An 18-year old male admitted to an Emergency Department due to a car crash accident. He was followed-up in an Intensive Care Unit, requiring prolonged intubation. The cuff of the intubation tube resulted with necrosis at the central part of the larynx. Ear Nose Throat surgeons attempted to reconstruct the defect with local flaps which ended up with failure. He was referred to our clinic for the reconstruction of the 2x2 cm of laryngeal defect (Figure 5). The major complaints were dysphonia, dyspnea, and wheezing. We have planned a two-stage reconstruction. At the first stage, rib cartilage graft was prefabricated within the TPF. Two weeks later, the microvascular transfer of the free TPFF was performed (Figure 6). The superior thyroid artery and vein were used as the recipient vessels. The patient was satisfied from the outcome of the surgery and at the seven years' follow-up he had no complaints about dysphonia or breathing problems (Figure 7).
An 18-year old male with 2x2 cm of laryngeal defect due to prolonged intubation. The arrow shows the defect and the intubation tube (Patient 2, intraoperative view).(Click on the image to enlarge.)
The rib cartilage graft prefabricated within the temporoparietal fascia is preparing to transfer. (Patient 2, intraoperative view).(Click on the image to enlarge.)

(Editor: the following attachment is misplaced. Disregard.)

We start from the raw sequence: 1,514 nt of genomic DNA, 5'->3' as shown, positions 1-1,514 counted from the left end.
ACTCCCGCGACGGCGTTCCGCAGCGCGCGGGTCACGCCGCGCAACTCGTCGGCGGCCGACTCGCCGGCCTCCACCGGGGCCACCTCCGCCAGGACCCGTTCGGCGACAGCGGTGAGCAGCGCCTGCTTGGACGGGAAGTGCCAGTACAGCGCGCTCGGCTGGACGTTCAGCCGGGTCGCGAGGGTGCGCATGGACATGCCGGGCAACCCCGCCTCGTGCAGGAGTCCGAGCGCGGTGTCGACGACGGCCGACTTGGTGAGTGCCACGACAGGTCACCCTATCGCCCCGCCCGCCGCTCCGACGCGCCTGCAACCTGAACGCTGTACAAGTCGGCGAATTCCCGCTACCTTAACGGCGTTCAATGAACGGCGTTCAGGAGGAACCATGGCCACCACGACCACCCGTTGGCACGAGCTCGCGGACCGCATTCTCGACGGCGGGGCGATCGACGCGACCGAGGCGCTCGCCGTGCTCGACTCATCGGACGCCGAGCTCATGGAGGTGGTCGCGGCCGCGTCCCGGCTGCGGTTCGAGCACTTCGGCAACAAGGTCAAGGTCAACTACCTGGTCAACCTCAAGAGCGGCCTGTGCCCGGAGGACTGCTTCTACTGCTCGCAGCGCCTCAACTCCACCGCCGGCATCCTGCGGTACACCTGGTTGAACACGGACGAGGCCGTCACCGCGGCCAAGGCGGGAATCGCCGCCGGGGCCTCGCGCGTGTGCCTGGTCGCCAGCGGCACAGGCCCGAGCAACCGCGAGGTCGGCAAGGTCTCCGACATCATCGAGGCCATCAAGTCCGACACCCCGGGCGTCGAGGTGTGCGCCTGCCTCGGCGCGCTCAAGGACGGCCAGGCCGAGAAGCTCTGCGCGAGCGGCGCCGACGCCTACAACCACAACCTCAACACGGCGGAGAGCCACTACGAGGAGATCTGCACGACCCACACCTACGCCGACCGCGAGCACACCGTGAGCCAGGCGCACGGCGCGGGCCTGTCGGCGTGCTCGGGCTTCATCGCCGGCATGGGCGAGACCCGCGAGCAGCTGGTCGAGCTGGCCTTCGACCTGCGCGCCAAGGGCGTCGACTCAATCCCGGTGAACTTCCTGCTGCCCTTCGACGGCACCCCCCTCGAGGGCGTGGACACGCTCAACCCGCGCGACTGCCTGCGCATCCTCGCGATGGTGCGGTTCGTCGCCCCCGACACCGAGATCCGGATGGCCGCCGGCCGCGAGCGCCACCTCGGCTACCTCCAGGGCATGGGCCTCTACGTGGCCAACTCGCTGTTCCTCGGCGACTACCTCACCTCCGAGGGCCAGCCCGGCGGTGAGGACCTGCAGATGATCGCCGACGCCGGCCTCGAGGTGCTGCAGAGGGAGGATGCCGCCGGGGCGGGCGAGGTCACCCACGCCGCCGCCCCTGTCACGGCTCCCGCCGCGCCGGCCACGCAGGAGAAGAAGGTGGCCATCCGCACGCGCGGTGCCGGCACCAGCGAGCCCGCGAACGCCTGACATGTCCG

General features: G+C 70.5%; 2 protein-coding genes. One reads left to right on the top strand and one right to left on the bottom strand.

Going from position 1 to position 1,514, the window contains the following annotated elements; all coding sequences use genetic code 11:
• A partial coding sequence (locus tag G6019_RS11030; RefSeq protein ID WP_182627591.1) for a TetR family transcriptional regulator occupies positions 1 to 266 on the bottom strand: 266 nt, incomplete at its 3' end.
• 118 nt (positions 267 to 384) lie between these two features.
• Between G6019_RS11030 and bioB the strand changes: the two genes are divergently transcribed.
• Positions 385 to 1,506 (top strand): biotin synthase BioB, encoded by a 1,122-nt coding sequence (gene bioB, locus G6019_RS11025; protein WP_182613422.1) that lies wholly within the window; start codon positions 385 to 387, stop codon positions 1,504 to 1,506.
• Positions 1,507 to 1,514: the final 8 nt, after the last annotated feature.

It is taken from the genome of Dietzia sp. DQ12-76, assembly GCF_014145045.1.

The TPFF has been used in reconstruction of various defects of 57 patients. Each of them was assessed in terms of age, sex, etiologic factors, tumor type, follow-up time, and complications (Table 1). Most of the patients were males (56.1%) with an average age of 52.3 years (range, 18-85 years). The TPFF was mainly used for head and neck reconstruction after tumor resection (46 patients, 80.7%). In the rest of the patients, trauma (6 patients, 10.5%) and congenital ear deformities (5 patients, 8.7%) were the other etiological factors (11 patients, 19.3%). The mean age of the tumor resection group was higher than the trauma group, 56.9±14 years versus 30.3±6 years, respectively. It can be commented that, head and neck tumors are mostly seen in elderly patients whereas younger people may have high rates of trauma exposure.
Among 46 tumor patients, the most common tumor type was squamous cell carcinoma (32 patients, 69.6%). Basal cell carcinoma (9 patients, 19.6%) and malignant melanoma (5 patients, 10.8%) were the other histopathological diagnoses.
All the defects were located at the head and neck region. The reconstruction sites were periorbital (37 patients, 64.9%); malar (12 patients, 21.1%); auricular (7 patients, 12.3%); and tracheal (1 patient, 1.7%) region. The TPFF was used in periorbital and malar reconstruction of the tumor group patients. Five congenital and two traumatic ear deformities were reconstructed with the TPFF. A prefabricated TPFF with a cartilage graft was used to reconstruct a laryngeal defect. When necessary, additional split-thickness or full-thickness skin grafts have been used on either side of the fascia.